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Linden turned an 'interest into a passion' with JNF
September 17th, 2004
Actor Hal Linden says that he believes his first trip to Milwaukee was some 50 years ago. At that time he was playing the saxophone, on tour with big band musician Sammy Kaye. Linden remembers they played at the Eagles Ballroom.
Last week, however, Linden was back in town for a much different purpose. He was guest speaker at the Jewish National Fund-Wisconsin Region annual dinner on Wednesday, Sept. 8, at Beth El Ner Tamid Synagogue.
Linden, JNF national spokesperson since 1997, said that JNF approached him with the idea of becoming spokesperson because “I had a history of involvement in Israeli affairs,” he said during an interview before the event.
But his relationship with the organization is longstanding. “[As a child, I remember] putting my nickel in the blue box,” he said.
Though Linden is extremely busy — he is currently working on a new television project, and still performs in concerts and plays — he tries to speak at as many JNF functions as his schedule allows.
“I will limit remarks to my personal involvement” with the JNF, Linden said about his speech in Milwaukee, noting that most people attending the dinner know what JNF is about. “[My goal is to] pick up on that commitment and passion.
“[I will talk about] how I turned an interest into a passion and how I can turn that into a passion for others.”
Israel’s water crisis, he said, is “a big problem of today and the future,” but noted that JNF has been successful in “taking it away from crisis proportions.”
The water crisis plays a crucial role in relation to the Israel-Palestine conflict, he said. “If we can get a handle on it, the odds for a settlement are greatly increased.”
Well known for his role as Barney Miller in the television series by the same name in the 70’s, for which he has won three Emmy awards, Linden first got his start in music while in high school.
After being drafted into the army, Linden developed an interest in acting, and later enrolled at New York’s American Theatre Wing, and was trained in voice and drama.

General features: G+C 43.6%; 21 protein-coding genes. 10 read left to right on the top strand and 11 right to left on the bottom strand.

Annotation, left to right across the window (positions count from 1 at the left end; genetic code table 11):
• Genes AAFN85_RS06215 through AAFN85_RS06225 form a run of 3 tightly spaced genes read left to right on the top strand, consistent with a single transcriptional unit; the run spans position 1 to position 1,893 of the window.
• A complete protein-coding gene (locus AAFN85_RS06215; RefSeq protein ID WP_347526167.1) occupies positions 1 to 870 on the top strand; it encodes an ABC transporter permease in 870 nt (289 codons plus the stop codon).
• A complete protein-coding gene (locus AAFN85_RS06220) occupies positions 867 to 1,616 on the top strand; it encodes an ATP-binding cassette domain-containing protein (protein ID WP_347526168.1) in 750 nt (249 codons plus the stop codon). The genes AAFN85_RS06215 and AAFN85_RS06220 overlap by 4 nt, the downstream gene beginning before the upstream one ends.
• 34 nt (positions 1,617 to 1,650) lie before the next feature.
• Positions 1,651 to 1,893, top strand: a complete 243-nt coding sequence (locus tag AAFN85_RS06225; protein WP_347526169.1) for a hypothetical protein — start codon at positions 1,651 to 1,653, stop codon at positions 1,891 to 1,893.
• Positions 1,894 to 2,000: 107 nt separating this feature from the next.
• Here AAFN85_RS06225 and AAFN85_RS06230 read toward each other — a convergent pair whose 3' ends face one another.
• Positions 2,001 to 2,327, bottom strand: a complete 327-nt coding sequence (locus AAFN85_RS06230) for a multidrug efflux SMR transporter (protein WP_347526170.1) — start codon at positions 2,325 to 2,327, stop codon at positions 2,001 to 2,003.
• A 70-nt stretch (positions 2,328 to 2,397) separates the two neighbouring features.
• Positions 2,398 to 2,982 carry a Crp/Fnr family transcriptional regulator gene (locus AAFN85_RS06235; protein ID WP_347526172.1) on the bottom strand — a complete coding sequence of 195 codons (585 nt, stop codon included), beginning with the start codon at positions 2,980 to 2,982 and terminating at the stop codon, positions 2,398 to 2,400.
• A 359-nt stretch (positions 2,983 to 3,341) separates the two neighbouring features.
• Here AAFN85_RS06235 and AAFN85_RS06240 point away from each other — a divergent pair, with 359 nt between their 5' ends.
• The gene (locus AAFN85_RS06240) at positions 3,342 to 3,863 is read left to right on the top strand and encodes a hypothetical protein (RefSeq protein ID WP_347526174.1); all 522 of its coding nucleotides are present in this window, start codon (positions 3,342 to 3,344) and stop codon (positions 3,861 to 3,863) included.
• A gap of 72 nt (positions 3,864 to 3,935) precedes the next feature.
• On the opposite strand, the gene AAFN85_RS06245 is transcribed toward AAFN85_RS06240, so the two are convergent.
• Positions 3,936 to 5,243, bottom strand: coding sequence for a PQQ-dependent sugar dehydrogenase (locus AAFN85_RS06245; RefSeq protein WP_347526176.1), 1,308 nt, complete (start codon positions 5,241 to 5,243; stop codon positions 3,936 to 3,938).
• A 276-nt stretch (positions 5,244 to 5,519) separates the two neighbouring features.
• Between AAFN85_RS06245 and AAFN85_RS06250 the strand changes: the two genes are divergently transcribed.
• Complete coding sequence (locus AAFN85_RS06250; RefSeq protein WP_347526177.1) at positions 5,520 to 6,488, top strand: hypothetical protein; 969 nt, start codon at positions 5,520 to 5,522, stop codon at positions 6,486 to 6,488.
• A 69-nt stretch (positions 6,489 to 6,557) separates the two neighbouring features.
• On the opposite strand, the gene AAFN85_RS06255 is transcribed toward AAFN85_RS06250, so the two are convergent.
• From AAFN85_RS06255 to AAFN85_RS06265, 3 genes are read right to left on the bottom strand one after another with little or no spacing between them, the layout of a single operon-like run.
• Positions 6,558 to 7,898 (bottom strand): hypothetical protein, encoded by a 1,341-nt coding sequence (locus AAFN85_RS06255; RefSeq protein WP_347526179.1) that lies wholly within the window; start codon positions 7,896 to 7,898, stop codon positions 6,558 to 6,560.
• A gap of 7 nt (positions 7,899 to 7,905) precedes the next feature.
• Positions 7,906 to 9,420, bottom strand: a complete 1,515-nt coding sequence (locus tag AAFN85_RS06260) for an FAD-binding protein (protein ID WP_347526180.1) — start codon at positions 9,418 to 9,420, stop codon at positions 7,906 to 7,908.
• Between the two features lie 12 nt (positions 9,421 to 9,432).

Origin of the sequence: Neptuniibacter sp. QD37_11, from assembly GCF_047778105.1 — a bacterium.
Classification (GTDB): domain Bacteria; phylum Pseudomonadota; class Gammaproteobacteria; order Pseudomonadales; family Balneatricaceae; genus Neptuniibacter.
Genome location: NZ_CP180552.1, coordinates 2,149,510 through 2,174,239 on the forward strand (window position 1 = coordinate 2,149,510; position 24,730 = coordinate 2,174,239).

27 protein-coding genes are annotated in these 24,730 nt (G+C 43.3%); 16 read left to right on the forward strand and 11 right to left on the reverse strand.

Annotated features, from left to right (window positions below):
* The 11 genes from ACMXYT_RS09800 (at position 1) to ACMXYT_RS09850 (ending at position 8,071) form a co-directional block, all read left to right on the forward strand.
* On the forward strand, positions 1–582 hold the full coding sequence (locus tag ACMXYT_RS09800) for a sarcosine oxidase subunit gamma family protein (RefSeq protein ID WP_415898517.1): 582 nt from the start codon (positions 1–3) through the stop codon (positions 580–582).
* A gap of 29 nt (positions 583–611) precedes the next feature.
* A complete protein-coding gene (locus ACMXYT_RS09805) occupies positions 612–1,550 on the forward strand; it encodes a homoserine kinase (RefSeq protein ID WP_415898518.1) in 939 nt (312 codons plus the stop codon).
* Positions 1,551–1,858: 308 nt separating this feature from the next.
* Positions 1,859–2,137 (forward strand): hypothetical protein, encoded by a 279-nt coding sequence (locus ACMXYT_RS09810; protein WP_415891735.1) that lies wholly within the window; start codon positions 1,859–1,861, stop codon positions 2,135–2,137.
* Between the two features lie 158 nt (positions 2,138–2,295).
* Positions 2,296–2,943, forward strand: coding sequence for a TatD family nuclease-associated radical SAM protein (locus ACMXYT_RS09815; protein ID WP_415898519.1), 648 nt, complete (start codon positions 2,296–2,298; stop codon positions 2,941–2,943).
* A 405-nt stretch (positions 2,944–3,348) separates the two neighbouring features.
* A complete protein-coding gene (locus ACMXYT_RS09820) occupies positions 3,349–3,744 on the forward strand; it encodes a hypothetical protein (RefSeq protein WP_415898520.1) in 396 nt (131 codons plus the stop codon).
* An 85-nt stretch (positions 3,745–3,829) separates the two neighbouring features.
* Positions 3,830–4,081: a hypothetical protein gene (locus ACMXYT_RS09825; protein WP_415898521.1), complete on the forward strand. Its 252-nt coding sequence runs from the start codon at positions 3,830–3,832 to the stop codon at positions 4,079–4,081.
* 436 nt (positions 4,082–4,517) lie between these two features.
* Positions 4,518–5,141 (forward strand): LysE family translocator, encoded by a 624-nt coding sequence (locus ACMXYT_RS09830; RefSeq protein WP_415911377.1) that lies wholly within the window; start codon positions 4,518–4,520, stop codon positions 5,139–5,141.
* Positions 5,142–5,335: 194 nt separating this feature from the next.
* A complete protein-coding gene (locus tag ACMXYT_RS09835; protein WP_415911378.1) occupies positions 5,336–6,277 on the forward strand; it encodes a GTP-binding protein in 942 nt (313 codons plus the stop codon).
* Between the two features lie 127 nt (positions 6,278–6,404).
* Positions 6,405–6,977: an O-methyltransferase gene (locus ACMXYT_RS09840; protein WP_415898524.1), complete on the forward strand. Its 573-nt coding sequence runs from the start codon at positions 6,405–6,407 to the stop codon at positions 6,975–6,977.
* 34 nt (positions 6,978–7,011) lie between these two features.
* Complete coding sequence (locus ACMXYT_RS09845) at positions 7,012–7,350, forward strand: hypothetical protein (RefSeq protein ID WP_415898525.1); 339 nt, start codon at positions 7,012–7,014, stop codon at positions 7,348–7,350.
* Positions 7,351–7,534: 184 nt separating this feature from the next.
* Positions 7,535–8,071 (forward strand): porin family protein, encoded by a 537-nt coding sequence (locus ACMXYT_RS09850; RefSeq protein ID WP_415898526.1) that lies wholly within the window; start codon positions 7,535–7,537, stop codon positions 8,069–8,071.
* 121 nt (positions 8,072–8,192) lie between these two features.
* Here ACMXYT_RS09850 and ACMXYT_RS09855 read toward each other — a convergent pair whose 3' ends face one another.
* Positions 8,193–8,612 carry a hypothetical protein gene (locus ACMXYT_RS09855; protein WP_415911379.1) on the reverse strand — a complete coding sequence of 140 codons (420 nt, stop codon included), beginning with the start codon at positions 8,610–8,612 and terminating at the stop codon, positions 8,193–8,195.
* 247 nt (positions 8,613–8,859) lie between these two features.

After winning a Tony award in 1970 for his performance in Broadway’s ‘The Rothschilds,” which led to his role as Barney Miller, Linden made many more appearances on stage and screen, including the television series “Blacke’s Magic” and the Broadway play, “I’m Not Rappaport.”
Linden travels frequently for his career; he said that when his wife is asked where the couple lives, she replies, “Some hotel room.”
But they found time to travel to Israel with JNF. “I cannot possibly describe here all of the ways in which our visit to Israel touched Frances and me,” he said, according to the JNF Web site.
He is now planning an Israel trip with his entire family to dedicate a reservoir to his parents, which was originally planned for December 2000.
But plans are getting “harder and harder” to make, said Linden of organizing around his four children and six grandchildren’s schedules. But, he said, “We are going to do it.”
“It is our duty” to maintain the land of Israel, Linden said. Although there are “many wonderful Jewish organizations,” designated for that purpose, “JNF is totally devoted to this one area — making that land function.”
Locally, JNF has had a successful year, according to Avrum Chudnow, who is JNF honorary vice president, board member, and has served as national chairman on Timna Valley national park project for the past 18 years.
He noted that the Wisconsin region exceeded its fundraising goals for the year, saying it was the “biggest total ever in history in Milwaukee since 1925.”
The increased funds will allow the JNF Timna Valley restoration project to enter its final stage this March. The oldest center of copper production in the world, the site is a tourist attraction that will eventually include a visitor’s center, multimedia exhibits and a museum..